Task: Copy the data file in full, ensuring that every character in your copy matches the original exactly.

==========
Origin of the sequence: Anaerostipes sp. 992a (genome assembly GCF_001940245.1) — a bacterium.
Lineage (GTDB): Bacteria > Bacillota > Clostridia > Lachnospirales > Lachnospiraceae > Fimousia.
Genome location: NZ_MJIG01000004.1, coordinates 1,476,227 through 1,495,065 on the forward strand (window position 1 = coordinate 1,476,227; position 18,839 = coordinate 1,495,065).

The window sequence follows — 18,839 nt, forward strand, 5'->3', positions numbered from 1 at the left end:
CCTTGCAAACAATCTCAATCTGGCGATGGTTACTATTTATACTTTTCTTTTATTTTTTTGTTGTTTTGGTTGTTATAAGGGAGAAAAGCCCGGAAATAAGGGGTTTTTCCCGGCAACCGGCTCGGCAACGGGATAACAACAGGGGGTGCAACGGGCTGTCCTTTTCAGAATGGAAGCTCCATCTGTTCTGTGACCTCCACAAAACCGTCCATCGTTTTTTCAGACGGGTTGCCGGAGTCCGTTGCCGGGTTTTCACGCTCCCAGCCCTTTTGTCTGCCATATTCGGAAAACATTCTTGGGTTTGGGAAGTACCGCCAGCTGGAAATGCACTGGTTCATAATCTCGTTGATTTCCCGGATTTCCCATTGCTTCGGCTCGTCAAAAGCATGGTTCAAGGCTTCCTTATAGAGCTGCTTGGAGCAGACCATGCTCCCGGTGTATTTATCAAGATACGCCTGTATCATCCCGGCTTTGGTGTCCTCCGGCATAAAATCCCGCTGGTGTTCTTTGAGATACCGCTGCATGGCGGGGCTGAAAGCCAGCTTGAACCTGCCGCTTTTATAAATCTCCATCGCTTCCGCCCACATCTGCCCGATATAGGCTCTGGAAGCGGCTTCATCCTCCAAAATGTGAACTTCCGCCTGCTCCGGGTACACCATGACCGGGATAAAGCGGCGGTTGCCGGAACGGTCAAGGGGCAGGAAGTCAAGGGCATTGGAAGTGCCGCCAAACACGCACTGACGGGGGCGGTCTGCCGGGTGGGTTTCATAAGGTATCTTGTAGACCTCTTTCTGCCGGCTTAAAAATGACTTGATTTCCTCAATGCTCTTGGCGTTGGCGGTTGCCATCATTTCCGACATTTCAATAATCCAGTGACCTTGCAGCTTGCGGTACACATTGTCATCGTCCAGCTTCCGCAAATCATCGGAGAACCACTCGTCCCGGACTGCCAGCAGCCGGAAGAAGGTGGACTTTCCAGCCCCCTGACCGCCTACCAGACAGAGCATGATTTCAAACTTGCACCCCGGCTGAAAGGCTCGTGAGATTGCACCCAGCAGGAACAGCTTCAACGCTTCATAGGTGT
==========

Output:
Origin of the sequence: Anaerostipes sp. 992a (genome assembly GCF_001940245.1) — a bacterium.
Lineage (GTDB): Bacteria > Bacillota > Clostridia > Lachnospirales > Lachnospiraceae > Fimousia.
Genome location: NZ_MJIG01000004.1, coordinates 1,476,227 through 1,495,065 on the forward strand (window position 1 = coordinate 1,476,227; position 18,839 = coordinate 1,495,065).

The window sequence follows — 18,839 nt, forward strand, 5'->3', positions numbered from 1 at the left end:
CCTTGCAAACAATCTCAATCTGGCGATGGTTACTATTTATACTTTTCTTTTATTTTTTTGTTGTTTTGGTTGTTATAAGGGAGAAAAGCCCGGAAATAAGGGGTTTTTCCCGGCAACCGGCTCGGCAACGGGATAACAACAGGGGGTGCAACGGGCTGTCCTTTTCAGAATGGAAGCTCCATCTGTTCTGTGACCTCCACAAAACCGTCCATCGTTTTTTCAGACGGGTTGCCGGAGTCCGTTGCCGGGTTTTCACGCTCCCAGCCCTTTTGTCTGCCATATTCGGAAAACATTCTTGGGTTTGGGAAGTACCGCCAGCTGGAAATGCACTGGTTCATAATCTCGTTGATTTCCCGGATTTCCCATTGCTTCGGCTCGTCAAAAGCATGGTTCAAGGCTTCCTTATAGAGCTGCTTGGAGCAGACCATGCTCCCGGTGTATTTATCAAGATACGCCTGTATCATCCCGGCTTTGGTGTCCTCCGGCATAAAATCCCGCTGGTGTTCTTTGAGATACCGCTGCATGGCGGGGCTGAAAGCCAGCTTGAACCTGCCGCTTTTATAAATCTCCATCGCTTCCGCCCACATCTGCCCGATATAGGCTCTGGAAGCGGCTTCATCCTCCAAAATGTGAACTTCCGCCTGCTCCGGGTACACCATGACCGGGATAAAGCGGCGGTTGCCGGAACGGTCAAGGGGCAGGAAGTCAAGGGCATTGGAAGTGCCGCCAAACACGCACTGACGGGGGCGGTCTGCCGGGTGGGTTTCATAAGGTATCTTGTAGACCTCTTTCTGCCGGCTTAAAAATGACTTGATTTCCTCAATGCTCTTGGCGTTGGCGGTTGCCATCATTTCCGACATTTCAATAATCCAGTGACCTTGCAGCTTGCGGTACACATTGTCATCGTCCAGCTTCCGCAAATCATCGGAGAACCACTCGTCCCGGACTGCCAGCAGCCGGAAGAAGGTGGACTTTCCAGCCCCCTGACCGCCTACCAGACAGAGCATGATTTCAAACTTGCACCCCGGCTGAAAGGCTCGTGAGATTGCACCCAGCAGGAACAGCTTCAACGCTTCATAGGTGT